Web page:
indicate that collecting more annotations of the same type will improve the
model further.

I ran this twice (once with and once without the "vectors" config value set) and got the same result.

The model I am using (en_core_sci_lg) is the largest I have been able to get to work on my M1. I will try tweaking the config to see if I can get the BERT-based SciSpacy model (en_core_sci_scibert) to work.

The "messy middle" are definitely the more challenging cases. Guess all signs point to more annotations is the right next step and 90% might be the best this can do, although I was hoping for closer to 95% :slight_smile: (But maybe if my dataset is loaded with the "messy middle" my accuracy is actually higher than what it says above)

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Another angle to explore perhaps is to consider that "more accuracy doesn't always imply more utility". It can be completely fine if a model fails sometimes, as long as the failure scenarios are well understood.

Here are some more good questions to try and answer:

  • When you have a look at instances where the model fails, is there any knowledge you can learn from that?
  • Are there more false positives or false negatives?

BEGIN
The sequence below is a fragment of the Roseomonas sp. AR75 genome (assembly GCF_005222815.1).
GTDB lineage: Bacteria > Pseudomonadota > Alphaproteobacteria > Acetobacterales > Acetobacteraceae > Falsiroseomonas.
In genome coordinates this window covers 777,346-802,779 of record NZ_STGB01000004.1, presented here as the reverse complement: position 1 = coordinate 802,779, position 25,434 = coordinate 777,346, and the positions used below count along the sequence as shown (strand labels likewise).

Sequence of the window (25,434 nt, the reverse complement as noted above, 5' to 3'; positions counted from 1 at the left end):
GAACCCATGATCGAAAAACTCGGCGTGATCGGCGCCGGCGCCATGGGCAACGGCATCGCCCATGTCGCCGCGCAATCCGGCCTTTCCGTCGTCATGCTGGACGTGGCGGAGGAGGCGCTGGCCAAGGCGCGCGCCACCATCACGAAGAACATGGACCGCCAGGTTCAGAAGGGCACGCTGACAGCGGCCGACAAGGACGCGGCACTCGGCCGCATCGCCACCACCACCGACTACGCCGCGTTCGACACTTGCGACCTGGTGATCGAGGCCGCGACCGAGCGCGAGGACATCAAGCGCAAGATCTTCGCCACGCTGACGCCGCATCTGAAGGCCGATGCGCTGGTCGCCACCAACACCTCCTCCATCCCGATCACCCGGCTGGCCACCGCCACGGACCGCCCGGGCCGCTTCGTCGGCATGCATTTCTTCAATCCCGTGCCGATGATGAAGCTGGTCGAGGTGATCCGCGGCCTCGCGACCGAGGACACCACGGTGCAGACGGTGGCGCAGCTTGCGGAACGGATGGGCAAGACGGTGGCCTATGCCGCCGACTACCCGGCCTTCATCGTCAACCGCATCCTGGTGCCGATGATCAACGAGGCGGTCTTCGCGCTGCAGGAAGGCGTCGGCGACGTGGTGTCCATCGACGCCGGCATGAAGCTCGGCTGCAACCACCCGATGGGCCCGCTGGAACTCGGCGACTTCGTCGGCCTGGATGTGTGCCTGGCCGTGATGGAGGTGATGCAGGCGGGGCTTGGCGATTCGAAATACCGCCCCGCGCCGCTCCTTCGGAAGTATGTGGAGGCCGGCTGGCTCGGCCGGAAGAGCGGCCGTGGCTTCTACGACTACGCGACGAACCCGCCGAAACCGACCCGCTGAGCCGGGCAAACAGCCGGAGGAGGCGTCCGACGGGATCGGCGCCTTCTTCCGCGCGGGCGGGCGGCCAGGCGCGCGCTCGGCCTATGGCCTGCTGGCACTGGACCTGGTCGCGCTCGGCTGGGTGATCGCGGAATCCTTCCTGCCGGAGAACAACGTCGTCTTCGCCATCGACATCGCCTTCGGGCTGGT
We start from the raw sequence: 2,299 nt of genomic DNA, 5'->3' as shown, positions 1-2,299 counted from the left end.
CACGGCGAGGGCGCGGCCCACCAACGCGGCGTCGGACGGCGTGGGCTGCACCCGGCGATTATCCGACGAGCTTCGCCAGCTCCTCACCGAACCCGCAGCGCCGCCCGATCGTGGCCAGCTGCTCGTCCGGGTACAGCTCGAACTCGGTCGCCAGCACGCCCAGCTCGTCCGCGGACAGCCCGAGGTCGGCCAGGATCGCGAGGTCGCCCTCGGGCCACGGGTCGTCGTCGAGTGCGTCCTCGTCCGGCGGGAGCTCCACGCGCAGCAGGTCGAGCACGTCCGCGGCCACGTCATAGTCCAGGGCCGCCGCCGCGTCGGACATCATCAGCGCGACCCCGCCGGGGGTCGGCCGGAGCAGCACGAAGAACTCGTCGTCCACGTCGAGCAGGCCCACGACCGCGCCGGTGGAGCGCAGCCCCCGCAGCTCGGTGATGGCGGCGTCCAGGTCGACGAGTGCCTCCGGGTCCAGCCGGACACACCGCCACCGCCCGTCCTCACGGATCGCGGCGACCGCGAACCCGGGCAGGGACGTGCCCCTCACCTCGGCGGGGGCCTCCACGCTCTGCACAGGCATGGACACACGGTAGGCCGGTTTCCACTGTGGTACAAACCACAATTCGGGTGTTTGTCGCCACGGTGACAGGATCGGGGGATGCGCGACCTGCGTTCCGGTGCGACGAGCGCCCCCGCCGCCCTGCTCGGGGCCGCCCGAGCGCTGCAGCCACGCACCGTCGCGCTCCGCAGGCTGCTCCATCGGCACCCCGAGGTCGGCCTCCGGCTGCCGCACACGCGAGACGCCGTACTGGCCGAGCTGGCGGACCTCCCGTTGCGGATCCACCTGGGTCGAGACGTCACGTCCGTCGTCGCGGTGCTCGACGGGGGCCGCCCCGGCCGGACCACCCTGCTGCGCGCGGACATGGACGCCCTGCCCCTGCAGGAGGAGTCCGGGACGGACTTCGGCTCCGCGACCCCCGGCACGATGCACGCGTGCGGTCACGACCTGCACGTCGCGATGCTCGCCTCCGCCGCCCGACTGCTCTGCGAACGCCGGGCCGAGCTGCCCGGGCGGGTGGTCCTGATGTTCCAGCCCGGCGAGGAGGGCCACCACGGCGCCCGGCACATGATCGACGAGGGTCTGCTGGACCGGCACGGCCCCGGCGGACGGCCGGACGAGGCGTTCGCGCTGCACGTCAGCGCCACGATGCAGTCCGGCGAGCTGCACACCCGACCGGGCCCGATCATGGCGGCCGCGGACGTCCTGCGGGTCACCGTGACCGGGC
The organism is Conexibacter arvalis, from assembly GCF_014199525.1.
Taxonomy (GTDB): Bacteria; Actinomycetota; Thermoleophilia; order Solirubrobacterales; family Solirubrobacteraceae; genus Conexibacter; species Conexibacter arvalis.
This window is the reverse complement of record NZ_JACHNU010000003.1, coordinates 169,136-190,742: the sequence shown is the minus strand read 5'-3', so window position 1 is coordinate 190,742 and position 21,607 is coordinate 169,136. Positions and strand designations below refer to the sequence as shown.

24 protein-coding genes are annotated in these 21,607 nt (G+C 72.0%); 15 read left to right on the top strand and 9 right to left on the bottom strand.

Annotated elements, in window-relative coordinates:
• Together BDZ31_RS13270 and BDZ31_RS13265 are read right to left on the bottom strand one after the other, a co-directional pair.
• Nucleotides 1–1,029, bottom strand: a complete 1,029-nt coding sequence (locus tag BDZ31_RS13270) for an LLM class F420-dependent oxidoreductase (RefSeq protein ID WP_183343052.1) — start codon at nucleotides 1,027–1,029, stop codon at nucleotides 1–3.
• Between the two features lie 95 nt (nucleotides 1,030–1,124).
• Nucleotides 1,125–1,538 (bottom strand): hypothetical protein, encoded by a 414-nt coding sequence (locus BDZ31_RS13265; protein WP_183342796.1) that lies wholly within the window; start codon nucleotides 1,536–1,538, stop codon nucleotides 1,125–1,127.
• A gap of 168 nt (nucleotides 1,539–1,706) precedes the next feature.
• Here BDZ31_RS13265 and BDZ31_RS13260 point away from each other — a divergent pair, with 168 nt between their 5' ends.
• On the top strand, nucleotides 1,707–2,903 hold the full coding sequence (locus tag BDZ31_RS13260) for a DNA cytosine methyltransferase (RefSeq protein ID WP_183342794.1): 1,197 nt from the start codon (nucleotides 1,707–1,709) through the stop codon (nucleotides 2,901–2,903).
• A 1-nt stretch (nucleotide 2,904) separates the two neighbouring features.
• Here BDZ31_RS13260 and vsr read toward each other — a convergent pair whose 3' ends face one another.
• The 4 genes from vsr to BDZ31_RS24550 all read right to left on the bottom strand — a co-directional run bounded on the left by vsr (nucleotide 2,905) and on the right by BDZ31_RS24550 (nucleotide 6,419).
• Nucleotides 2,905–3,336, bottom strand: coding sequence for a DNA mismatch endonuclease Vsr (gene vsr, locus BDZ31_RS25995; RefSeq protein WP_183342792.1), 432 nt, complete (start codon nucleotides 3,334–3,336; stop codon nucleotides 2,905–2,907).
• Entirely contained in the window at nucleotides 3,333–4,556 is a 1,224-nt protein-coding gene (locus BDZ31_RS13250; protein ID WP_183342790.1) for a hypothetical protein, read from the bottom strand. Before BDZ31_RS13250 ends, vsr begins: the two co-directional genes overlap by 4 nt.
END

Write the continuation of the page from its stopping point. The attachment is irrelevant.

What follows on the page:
• How often do the examples from the "messy middle" occur in real life?
  • Are certain mistakes more costly than others?
  • Might it make sense to tune the threshold of the classifier?

I'm mentioning this because I used to overfit my career on accuracy numbers, and I've noticed that a lot of meaningful progress can come from taking a step back and to consider how the model will be used in the bigger picture. A ML model, in the end, is more like a cog in a system. And it's the system that we usually want to improve, not the cog.

Really insightful and wise questions.

This is just a "cog" in our augmented intelligence approach to NLP. We have a team of really smart folks curating biomedical text by hand and we use "NLP" tactics to improve and speed up this process.

Up until now, we have used a lot of rules-based and basic NER models to get decent results. One pattern that I am excited about is using Seq2Seq models (specifically T5) to improve my data extraction techniques.

I tried feeding everything into T5 and letting it suss out what was what. I am now using Prodigy/Spacy to categorize sentences before I feed them into different, targeted T5 processors.

Basically, I am building a NL (natural) to DSL (domain specific) language engine. Super powerful thus far and better suited for my use cases than other tools.

Feel free to contact me ian@ (my company's domain) if you'd like more info.

BTW - Great news, I figured out a way to pump my data up with 200K "rejects" that didn't require manual annotations. I loaded it and got really great results from my spot checks. I was worried overloading with rejects would "drag down" my positives, but it seems to have done the opposite (spread out the messy middle effectively).

Thanks Vincent for all your help and all your great YT and calmcode content!